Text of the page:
Notes on H.265 Hardware Encoding

I’m starting to run low on disk space on , with Time Machine and VM snapshots taking up almost half of it. So I decided to do some cleanups, and after moving some non-critical stuff to my (which I use as offline storage) I started looking at my video folder.

As it turns out, I have a fair chunk of old movie rips with H.264 encoding and 5.1 DTS audio. Those audio tracks slim down nicely into E-AC3 224KHz with minimal CPU encoding and video pass-through, but I decided to break out on both and my and check out the status quo of H.265 hardware encoding.

Some highly unscientific testing ensued, which involved setting up inside a Fedora LXC container that I use for ML tinkering, which has NVIDIA hardware access.

  • Inside that, I used the GNOME UI and set the encoding to H.265 NVENC
  • On the M2 Pro, I used the H.265 VideoToolbox encoder.

The first fun thing is that both transcoded 720p and 1080p over the network at rates that exceeded 200fps. The Mac even reached 300fps in sections, although to be fair I didn’t keep the Fedora session open all the time and just let it do its thing, and the difference in encoding speed might well be due to network throughput (although all machines are on gigabit Ethernet).

I didn’t have the time or patience to do some systematic benchmarking, but on either hardware this is a massive improvement over the time I last ripped a few DVDs, and drove me to poke at every original movie file I had and transcode it into sub-10GB files, complete with 5.1 audio and more than decent enough playback quality–which took only a fraction of an afternoon.

Tackling 4K content is something I didn’t really try (mostly because I had already ripped those in H.265, and I don’t own that many Blu-Rays), but running 4K iPhone footage through either NVENC or VideoToolbox without any quality tuning (and from the NAS, over gigabit Ethernet) clocked in at 70-90 fps transcoding, which is pretty good.

The second fun thing, though, is that the M2 Pro never warmed up significantly, throttled or went past 20W, whereas on borg the RTX3060 GPU alone reported 45W while transcoding (and the i7 CPU adds at least 65W on top of that).

So all in all, this was a pretty neat experiment, and I don’t think I’ll be bothered with using NVENC that much unless I buy another TV series on disc (which is what I wrote this container to handle).

This was the fun part, but in between this and other cleanups I am well on my way to get almost a full terabyte of storage back, which is a good enough outcome–although I will be budgeting for some capacity upgrades in a year or so, once 16TB drives are at a saner price point.

Excessive, Again

For my birthday this year, I got three things: A corneal abrasion (definitely not fun), a new iPhone, and a new Watch. I’m going to spare you the details on the first (which is nearly healed) and focus on the other two since they’ve been quite significant upgrades, but all of them were… excessive in one way or another.


Light and Dark

Traipsing about Lisbon, again

On The Brink of Hype

I caught a pretty nasty flu this week, which meant a round of feverish cough-ridden, snot-dribbling nights followed by drowsy mornings nursing a splitting headache, with occasional glimpses of clear sinuses mid-afternoon before it all began anew, like a tape loop of a bad rhythm section.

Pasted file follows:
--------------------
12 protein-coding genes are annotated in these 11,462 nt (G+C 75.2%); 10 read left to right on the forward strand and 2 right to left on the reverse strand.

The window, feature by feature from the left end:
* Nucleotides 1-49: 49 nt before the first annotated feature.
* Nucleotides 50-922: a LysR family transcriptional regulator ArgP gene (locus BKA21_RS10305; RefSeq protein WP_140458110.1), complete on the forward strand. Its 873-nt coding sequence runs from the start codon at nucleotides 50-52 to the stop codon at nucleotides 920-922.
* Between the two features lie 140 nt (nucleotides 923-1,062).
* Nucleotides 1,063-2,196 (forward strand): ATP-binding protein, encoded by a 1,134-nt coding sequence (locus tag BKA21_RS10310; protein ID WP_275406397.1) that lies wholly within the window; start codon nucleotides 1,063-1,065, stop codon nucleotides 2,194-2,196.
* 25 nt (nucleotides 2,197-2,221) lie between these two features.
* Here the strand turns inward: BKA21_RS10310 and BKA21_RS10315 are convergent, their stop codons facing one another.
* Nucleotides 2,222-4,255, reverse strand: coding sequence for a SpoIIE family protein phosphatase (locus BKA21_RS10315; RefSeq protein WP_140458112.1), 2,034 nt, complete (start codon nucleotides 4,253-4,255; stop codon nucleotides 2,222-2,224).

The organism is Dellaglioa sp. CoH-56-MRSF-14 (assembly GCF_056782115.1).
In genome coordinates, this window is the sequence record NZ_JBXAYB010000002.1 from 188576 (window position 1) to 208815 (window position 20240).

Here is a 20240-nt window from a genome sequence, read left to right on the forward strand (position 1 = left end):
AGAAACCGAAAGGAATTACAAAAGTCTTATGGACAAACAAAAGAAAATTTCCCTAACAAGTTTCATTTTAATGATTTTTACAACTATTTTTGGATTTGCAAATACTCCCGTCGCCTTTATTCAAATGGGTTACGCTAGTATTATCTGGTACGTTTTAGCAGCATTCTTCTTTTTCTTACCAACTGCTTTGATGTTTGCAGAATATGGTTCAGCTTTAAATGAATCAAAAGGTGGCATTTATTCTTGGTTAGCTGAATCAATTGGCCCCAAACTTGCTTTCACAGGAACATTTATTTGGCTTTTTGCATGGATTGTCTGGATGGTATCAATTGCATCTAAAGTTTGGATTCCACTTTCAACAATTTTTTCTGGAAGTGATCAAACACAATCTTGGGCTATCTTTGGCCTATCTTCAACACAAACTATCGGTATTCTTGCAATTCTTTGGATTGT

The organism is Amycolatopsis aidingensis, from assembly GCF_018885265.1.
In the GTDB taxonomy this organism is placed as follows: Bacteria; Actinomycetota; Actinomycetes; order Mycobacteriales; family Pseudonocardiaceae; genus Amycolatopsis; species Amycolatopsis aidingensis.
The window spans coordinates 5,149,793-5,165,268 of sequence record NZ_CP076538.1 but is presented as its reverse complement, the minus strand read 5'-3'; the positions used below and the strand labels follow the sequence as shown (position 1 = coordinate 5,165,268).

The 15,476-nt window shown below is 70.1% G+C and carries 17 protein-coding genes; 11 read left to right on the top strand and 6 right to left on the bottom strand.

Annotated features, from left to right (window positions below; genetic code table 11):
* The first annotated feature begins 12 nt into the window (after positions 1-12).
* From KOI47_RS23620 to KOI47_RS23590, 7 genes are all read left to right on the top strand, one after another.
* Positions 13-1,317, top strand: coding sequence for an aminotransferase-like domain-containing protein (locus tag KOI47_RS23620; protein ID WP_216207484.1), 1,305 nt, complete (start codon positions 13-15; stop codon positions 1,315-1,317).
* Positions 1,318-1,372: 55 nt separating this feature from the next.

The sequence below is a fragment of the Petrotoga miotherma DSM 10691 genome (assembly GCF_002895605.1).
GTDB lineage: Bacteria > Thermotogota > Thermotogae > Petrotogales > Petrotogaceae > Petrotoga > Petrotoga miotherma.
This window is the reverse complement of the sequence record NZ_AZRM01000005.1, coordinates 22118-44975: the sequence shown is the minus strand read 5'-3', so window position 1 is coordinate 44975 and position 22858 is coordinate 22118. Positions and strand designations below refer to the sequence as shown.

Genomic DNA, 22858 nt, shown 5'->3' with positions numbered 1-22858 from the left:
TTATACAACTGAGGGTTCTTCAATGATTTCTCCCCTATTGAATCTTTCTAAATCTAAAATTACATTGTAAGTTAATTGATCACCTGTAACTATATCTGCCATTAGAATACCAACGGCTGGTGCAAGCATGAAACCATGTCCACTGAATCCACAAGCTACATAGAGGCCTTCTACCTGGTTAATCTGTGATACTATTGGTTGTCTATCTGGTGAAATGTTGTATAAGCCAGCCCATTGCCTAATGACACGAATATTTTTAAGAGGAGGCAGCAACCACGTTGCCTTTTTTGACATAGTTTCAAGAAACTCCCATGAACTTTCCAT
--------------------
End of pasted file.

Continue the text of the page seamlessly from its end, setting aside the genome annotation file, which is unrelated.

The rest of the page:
My Video Conferencing Setup

Over the past four years I have been progressively upgrading my video conferencing setup, and I now believe it to be finally stable enough to write a short set of notes on what has been working well for me for the past two years or so.


Eight Years at Microsoft

As of today, I’ve been at Microsoft for , which is a sizable chunk of time. But unlike , I am much less guardedly optimistic.


The Radxa Zero

After a summer spent pursuing minimalist computing, I got a few questions about and a bunch of suggestions as to what else I could use instead of a Zero 2W.


Notes on macOS Sonoma

Unlike , I upgraded to Sonoma’s “point zero” release–and did that because it felt like a Snow Leopard-style clean-up release rather than a bunch of ground-breaking (and app-breaking) “improvements”. And so far, nothing (unforeseen) is broken, which actually kind of sums it up nicely.


Notes for September 2023

This is sort of a catch-up, since although I have decided to I am still writing them, and there are a few things worth… well, noting.


TIL - Filing Mail in Sonoma with Keyboard Shortcuts 

Here I was pining over of my favorite plugin (MsgFiler) after having upgraded to Sonoma when I come across this blog post on their site that points out that you can actually do a similar (but far less polished thing) by invoking the Help menu with Command-Shift-/ and typing the target folder name.

It’s pretty snappy since it’s baked in to the OS, but since I have multiple activity name/2023 folders (over 20 years of them) it’s not as slick as MsgFiler to do partial matches or typeahead find (plus it causes the application menu to bounce around all over the place).

But it works, and that’s what matters.

A Distraction-Free, Minimalist Writing Device

Coming back from Summer break, I started musing about what I could do regarding preserving some of the ascetic minimalism I applied to my computing activities during that season, since I found it quite enjoyable to use .


Some Thoughts on iOS/iPadOS 17 and WatchOS 10

By now most people have read MacStories’ extensive review, so here are a few things that have come to mind over the past few days running the new releases on my devices (most of which are at the very bottom of the supported hardware range).


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